Making Science Labs Accessible to Students with Disabilities

Sheryl Burgstahler, Ph.D.
Application of universal design to a science lab

Students with disabilities face access challenges to typical science labs in precollege and postsecondary settings. Access barriers may prevent a student from:

  • gaining knowledge,
  • demonstrating knowledge, and
  • fully participating in lab activities.

There are two approaches to making academic activities accessible to students with disabilities—accommodations and universal design (UD). Accommodations are alternate formats, assistive technology, and other adjustments for specific students once they are enrolled in a class. For examples of accommodations in science classes, consult the publications Working Together: Science Teachers and Students with Disabilities and The Winning Equation: Access + Attitude = Success in Math and Science.

Universal Design

The Center for Universal Design defines universal design as "the design of products and environments to be usable by all people, to the greatest extent possible, without the need for adaptation or specialized design." Applications of UD in education take proactive steps to create aademic products and environments that are accessible to students with a wide range of characteristics, including disabilities, thereby minimizing the need for future accommodations. For example, if a science lab contains an adjustable-height workstation, an accommodation will not be needed for a future student who uses a wheelchair that is too high for standard-height workstations. This workstation may also be comfortable for a student who needs to remain seated because of a health impairment or someone who is very tall or short in stature. In a science lab, UD can be applied to:

  • lab climate;
  • physical access, usability, and safety;
  • delivery methods;
  • information resources;
  • interaction; feedback;
  • assessment; and
  • plans for accommodations.

Making accommodations is reactive, whereas universal design is proactive.


Following are examples of accommodations that might benefit a student with a disability.

  • Use wheelchair-accessible labs and field sites.
  • Talk to a student about special learning needs and accommodation alternatives.
  • Provide a lab partner.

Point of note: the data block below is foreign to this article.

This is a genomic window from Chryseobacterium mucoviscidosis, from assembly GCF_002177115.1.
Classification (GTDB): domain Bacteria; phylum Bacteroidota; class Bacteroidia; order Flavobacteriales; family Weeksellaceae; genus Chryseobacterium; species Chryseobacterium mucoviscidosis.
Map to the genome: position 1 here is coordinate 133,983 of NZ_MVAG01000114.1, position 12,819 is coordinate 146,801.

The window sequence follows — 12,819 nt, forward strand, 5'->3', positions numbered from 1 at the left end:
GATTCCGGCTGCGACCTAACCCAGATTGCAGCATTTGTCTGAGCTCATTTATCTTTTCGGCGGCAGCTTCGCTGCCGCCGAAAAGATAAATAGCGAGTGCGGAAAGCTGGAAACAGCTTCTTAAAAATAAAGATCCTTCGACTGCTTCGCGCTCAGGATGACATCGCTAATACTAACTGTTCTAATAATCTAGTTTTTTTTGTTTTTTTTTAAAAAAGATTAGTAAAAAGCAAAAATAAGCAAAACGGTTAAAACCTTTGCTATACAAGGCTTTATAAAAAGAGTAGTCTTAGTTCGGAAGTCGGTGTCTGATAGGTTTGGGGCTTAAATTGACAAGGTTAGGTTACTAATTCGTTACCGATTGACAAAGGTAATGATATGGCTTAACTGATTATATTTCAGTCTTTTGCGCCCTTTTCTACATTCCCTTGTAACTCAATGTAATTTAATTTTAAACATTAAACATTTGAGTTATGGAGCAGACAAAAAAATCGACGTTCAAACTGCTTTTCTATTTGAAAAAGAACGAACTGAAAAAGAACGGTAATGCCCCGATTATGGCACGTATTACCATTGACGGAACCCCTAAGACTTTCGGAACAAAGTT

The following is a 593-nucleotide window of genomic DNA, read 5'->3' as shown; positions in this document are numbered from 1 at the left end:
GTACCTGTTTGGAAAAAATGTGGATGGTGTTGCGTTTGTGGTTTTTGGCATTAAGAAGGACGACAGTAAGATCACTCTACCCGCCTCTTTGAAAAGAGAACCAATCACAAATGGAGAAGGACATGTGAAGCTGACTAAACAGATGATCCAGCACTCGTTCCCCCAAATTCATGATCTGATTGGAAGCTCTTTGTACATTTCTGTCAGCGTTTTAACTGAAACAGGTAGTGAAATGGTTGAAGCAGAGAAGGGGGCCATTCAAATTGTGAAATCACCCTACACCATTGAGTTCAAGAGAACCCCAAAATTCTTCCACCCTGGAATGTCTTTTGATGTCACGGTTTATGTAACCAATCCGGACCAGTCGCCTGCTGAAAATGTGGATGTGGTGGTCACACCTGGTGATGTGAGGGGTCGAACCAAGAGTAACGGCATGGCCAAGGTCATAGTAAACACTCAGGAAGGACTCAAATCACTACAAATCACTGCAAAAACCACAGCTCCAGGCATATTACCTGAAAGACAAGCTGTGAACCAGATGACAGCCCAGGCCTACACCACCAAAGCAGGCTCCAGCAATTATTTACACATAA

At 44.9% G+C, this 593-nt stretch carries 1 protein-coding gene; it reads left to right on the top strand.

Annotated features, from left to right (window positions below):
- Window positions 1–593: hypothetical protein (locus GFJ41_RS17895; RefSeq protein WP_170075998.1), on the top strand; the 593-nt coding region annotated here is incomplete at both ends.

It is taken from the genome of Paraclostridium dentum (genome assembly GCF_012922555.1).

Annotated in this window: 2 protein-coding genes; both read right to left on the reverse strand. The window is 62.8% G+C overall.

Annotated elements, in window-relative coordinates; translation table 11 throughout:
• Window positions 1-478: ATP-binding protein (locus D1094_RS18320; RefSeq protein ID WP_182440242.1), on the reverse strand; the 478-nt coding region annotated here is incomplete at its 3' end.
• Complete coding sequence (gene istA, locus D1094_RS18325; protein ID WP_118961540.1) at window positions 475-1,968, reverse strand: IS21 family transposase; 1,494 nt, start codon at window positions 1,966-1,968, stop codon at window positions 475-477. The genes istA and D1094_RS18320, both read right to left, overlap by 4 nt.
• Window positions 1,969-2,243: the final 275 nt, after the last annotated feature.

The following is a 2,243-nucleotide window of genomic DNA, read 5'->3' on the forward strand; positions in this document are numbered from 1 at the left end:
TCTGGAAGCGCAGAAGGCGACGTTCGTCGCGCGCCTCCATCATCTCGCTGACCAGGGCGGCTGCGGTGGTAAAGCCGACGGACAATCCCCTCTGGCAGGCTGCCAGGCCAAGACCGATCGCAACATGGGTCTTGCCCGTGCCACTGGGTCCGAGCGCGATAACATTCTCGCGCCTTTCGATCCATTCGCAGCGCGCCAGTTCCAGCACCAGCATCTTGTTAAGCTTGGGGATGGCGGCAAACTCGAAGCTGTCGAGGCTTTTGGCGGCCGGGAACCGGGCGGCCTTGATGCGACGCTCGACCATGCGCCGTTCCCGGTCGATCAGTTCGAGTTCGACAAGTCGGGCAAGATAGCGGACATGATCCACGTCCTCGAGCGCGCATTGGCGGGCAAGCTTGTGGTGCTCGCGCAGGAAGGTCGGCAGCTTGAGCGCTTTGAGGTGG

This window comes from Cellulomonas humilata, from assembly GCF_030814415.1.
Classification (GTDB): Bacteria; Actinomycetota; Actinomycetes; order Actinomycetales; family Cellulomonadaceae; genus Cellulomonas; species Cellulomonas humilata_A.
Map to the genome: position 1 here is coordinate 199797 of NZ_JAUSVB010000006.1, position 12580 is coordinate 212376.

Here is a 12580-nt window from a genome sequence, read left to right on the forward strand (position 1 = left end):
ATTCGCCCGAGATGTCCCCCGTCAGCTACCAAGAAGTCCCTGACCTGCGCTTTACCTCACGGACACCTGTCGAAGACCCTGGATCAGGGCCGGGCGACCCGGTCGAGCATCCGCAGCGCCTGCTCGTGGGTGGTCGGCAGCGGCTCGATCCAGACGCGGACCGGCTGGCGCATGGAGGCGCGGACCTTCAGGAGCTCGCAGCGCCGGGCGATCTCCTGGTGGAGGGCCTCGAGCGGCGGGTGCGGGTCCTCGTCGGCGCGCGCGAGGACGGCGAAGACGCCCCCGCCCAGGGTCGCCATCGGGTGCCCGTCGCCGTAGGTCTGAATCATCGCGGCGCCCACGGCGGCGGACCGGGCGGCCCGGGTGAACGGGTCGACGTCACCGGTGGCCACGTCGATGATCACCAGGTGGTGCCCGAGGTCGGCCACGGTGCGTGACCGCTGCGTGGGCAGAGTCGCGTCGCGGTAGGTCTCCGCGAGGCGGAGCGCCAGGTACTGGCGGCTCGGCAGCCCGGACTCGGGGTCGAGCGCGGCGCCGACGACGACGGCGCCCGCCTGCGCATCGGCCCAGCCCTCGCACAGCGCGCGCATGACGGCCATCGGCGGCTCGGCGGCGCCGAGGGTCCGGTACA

• Use plastic instead of glass.
  • Allow extra time for set up and completion of lab work.
  • Address safety procedures for students with a variety of sensory and mobility abilities.
  • Use institutional resources for students with disabilities.

Typical science lab accommodations for students with specific disabilities include those in the following lists.


  • verbal descriptions of demonstrations and visual aids
  • Braille text and raised-line images
  • Braille or tactile ruler, compass, angles, protractor
  • Braille equipment labels, notches, staples, fabric paint, and Braille at regular increments on tactile ruler, glassware, syringe, beam balance, stove, other science equipment
  • different textures (e.g., sand paper) to label areas on items

Low Vision

  • verbal descriptions of demonstrations and visual aids
  • preferential seating to assure visual access to demonstrations
  • large print, high contrast instructions and illustrations
  • raised-line drawings or tactile models for illustrations
  • large print laboratory signs and equipment labels
  • video camera, computer or TV monitor to enlarge microscope images
  • hand-held magnifier, binoculars
  • large print calculator

Mobility Impairments

  • wheelchair-accessible field site
  • uncluttered lab; clear, wide aisles
  • preferential seating to avoid physical barriers and assure visual access to demonstrations
  • mirrors above the instructor giving a demonstration
  • an enlarged screen
  • wheelchair-accessible, adjustable-height work surface
  • non-slip mat
  • utility and equipment controls within easy reach from seated position
  • electric stirrer, container filler
  • support stand, beaker and object clamp; test tube rack
  • handles on beakers, objects, and equipment